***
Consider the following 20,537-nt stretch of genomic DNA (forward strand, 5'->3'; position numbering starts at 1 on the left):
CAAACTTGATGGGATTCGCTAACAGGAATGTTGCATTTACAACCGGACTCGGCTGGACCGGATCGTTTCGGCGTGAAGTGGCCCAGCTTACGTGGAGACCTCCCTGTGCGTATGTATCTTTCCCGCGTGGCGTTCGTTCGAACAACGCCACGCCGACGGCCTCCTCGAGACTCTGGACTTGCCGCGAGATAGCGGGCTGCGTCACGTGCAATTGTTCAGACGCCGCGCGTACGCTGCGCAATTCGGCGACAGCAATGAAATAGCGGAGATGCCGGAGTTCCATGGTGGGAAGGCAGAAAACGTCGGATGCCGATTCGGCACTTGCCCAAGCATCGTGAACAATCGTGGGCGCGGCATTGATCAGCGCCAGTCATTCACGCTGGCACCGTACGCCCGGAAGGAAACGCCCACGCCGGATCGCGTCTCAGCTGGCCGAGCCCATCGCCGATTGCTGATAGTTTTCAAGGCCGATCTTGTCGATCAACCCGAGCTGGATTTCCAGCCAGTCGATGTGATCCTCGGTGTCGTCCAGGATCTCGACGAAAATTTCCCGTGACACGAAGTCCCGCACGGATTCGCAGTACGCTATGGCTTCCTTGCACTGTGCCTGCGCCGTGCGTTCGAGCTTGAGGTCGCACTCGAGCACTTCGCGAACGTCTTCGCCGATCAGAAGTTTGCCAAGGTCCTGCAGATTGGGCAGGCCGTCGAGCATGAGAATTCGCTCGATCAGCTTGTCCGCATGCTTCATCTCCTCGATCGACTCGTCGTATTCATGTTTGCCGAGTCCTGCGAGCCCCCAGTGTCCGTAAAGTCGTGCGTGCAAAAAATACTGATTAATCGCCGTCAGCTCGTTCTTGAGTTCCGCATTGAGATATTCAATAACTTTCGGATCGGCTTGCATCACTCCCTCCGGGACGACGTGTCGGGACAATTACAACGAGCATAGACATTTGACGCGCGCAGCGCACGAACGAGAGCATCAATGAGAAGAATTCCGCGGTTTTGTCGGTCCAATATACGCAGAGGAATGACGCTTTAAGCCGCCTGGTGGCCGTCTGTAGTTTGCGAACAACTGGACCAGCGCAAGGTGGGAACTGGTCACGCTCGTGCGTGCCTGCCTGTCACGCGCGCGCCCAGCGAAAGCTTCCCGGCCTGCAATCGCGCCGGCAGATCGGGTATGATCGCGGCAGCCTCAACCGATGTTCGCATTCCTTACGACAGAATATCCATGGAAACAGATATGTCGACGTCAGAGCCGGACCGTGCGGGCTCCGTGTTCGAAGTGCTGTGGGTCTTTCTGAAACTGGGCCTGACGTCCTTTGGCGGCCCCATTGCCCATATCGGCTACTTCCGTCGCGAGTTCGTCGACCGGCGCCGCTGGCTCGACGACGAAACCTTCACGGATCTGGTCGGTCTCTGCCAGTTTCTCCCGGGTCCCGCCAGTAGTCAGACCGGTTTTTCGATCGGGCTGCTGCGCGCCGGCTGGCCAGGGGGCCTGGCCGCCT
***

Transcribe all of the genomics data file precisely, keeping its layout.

Consider the following 20,537-nt stretch of genomic DNA (forward strand, 5'->3'; position numbering starts at 1 on the left):
CAAACTTGATGGGATTCGCTAACAGGAATGTTGCATTTACAACCGGACTCGGCTGGACCGGATCGTTTCGGCGTGAAGTGGCCCAGCTTACGTGGAGACCTCCCTGTGCGTATGTATCTTTCCCGCGTGGCGTTCGTTCGAACAACGCCACGCCGACGGCCTCCTCGAGACTCTGGACTTGCCGCGAGATAGCGGGCTGCGTCACGTGCAATTGTTCAGACGCCGCGCGTACGCTGCGCAATTCGGCGACAGCAATGAAATAGCGGAGATGCCGGAGTTCCATGGTGGGAAGGCAGAAAACGTCGGATGCCGATTCGGCACTTGCCCAAGCATCGTGAACAATCGTGGGCGCGGCATTGATCAGCGCCAGTCATTCACGCTGGCACCGTACGCCCGGAAGGAAACGCCCACGCCGGATCGCGTCTCAGCTGGCCGAGCCCATCGCCGATTGCTGATAGTTTTCAAGGCCGATCTTGTCGATCAACCCGAGCTGGATTTCCAGCCAGTCGATGTGATCCTCGGTGTCGTCCAGGATCTCGACGAAAATTTCCCGTGACACGAAGTCCCGCACGGATTCGCAGTACGCTATGGCTTCCTTGCACTGTGCCTGCGCCGTGCGTTCGAGCTTGAGGTCGCACTCGAGCACTTCGCGAACGTCTTCGCCGATCAGAAGTTTGCCAAGGTCCTGCAGATTGGGCAGGCCGTCGAGCATGAGAATTCGCTCGATCAGCTTGTCCGCATGCTTCATCTCCTCGATCGACTCGTCGTATTCATGTTTGCCGAGTCCTGCGAGCCCCCAGTGTCCGTAAAGTCGTGCGTGCAAAAAATACTGATTAATCGCCGTCAGCTCGTTCTTGAGTTCCGCATTGAGATATTCAATAACTTTCGGATCGGCTTGCATCACTCCCTCCGGGACGACGTGTCGGGACAATTACAACGAGCATAGACATTTGACGCGCGCAGCGCACGAACGAGAGCATCAATGAGAAGAATTCCGCGGTTTTGTCGGTCCAATATACGCAGAGGAATGACGCTTTAAGCCGCCTGGTGGCCGTCTGTAGTTTGCGAACAACTGGACCAGCGCAAGGTGGGAACTGGTCACGCTCGTGCGTGCCTGCCTGTCACGCGCGCGCCCAGCGAAAGCTTCCCGGCCTGCAATCGCGCCGGCAGATCGGGTATGATCGCGGCAGCCTCAACCGATGTTCGCATTCCTTACGACAGAATATCCATGGAAACAGATATGTCGACGTCAGAGCCGGACCGTGCGGGCTCCGTGTTCGAAGTGCTGTGGGTCTTTCTGAAACTGGGCCTGACGTCCTTTGGCGGCCCCATTGCCCATATCGGCTACTTCCGTCGCGAGTTCGTCGACCGGCGCCGCTGGCTCGACGACGAAACCTTCACGGATCTGGTCGGTCTCTGCCAGTTTCTCCCGGGTCCCGCCAGTAGTCAGACCGGTTTTTCGATCGGGCTGCTGCGCGCCGGCTGGCCAGGGGGCCTGGCCGCCT